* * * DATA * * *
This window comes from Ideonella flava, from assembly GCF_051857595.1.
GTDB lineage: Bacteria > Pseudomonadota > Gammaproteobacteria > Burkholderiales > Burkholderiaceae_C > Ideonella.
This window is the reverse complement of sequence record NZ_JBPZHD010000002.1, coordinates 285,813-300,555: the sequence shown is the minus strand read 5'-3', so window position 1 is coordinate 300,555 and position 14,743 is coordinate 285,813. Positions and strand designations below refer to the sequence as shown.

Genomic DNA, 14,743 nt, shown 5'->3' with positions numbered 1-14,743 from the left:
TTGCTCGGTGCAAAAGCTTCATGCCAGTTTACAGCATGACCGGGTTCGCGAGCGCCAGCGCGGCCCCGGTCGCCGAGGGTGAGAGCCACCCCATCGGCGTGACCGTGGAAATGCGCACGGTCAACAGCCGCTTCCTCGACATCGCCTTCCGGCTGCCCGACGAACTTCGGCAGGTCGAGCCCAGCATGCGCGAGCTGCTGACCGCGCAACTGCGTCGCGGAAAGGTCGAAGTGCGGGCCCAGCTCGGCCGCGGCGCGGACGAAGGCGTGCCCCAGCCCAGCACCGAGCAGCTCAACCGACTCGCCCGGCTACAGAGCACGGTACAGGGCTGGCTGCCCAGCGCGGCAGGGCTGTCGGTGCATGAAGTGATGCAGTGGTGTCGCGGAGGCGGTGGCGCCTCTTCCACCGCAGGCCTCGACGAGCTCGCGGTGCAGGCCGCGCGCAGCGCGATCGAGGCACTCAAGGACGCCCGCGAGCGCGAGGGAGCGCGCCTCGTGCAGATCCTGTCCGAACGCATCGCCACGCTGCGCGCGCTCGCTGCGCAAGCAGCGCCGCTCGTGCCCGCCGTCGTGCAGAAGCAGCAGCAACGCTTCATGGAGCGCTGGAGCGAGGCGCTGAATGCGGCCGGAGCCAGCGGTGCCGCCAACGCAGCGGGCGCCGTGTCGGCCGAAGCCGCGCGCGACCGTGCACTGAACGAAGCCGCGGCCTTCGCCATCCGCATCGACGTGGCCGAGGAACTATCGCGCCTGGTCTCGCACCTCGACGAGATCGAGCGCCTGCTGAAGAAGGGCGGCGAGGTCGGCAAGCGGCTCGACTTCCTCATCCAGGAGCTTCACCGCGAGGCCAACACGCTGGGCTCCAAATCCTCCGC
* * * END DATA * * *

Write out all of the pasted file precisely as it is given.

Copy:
This window comes from Ideonella flava, from assembly GCF_051857595.1.
GTDB lineage: Bacteria > Pseudomonadota > Gammaproteobacteria > Burkholderiales > Burkholderiaceae_C > Ideonella.
This window is the reverse complement of sequence record NZ_JBPZHD010000002.1, coordinates 285,813-300,555: the sequence shown is the minus strand read 5'-3', so window position 1 is coordinate 300,555 and position 14,743 is coordinate 285,813. Positions and strand designations below refer to the sequence as shown.

Genomic DNA, 14,743 nt, shown 5'->3' with positions numbered 1-14,743 from the left:
TTGCTCGGTGCAAAAGCTTCATGCCAGTTTACAGCATGACCGGGTTCGCGAGCGCCAGCGCGGCCCCGGTCGCCGAGGGTGAGAGCCACCCCATCGGCGTGACCGTGGAAATGCGCACGGTCAACAGCCGCTTCCTCGACATCGCCTTCCGGCTGCCCGACGAACTTCGGCAGGTCGAGCCCAGCATGCGCGAGCTGCTGACCGCGCAACTGCGTCGCGGAAAGGTCGAAGTGCGGGCCCAGCTCGGCCGCGGCGCGGACGAAGGCGTGCCCCAGCCCAGCACCGAGCAGCTCAACCGACTCGCCCGGCTACAGAGCACGGTACAGGGCTGGCTGCCCAGCGCGGCAGGGCTGTCGGTGCATGAAGTGATGCAGTGGTGTCGCGGAGGCGGTGGCGCCTCTTCCACCGCAGGCCTCGACGAGCTCGCGGTGCAGGCCGCGCGCAGCGCGATCGAGGCACTCAAGGACGCCCGCGAGCGCGAGGGAGCGCGCCTCGTGCAGATCCTGTCCGAACGCATCGCCACGCTGCGCGCGCTCGCTGCGCAAGCAGCGCCGCTCGTGCCCGCCGTCGTGCAGAAGCAGCAGCAACGCTTCATGGAGCGCTGGAGCGAGGCGCTGAATGCGGCCGGAGCCAGCGGTGCCGCCAACGCAGCGGGCGCCGTGTCGGCCGAAGCCGCGCGCGACCGTGCACTGAACGAAGCCGCGGCCTTCGCCATCCGCATCGACGTGGCCGAGGAACTATCGCGCCTGGTCTCGCACCTCGACGAGATCGAGCGCCTGCTGAAGAAGGGCGGCGAGGTCGGCAAGCGGCTCGACTTCCTCATCCAGGAGCTTCACCGCGAGGCCAACACGCTGGGCTCCAAATCCTCCGC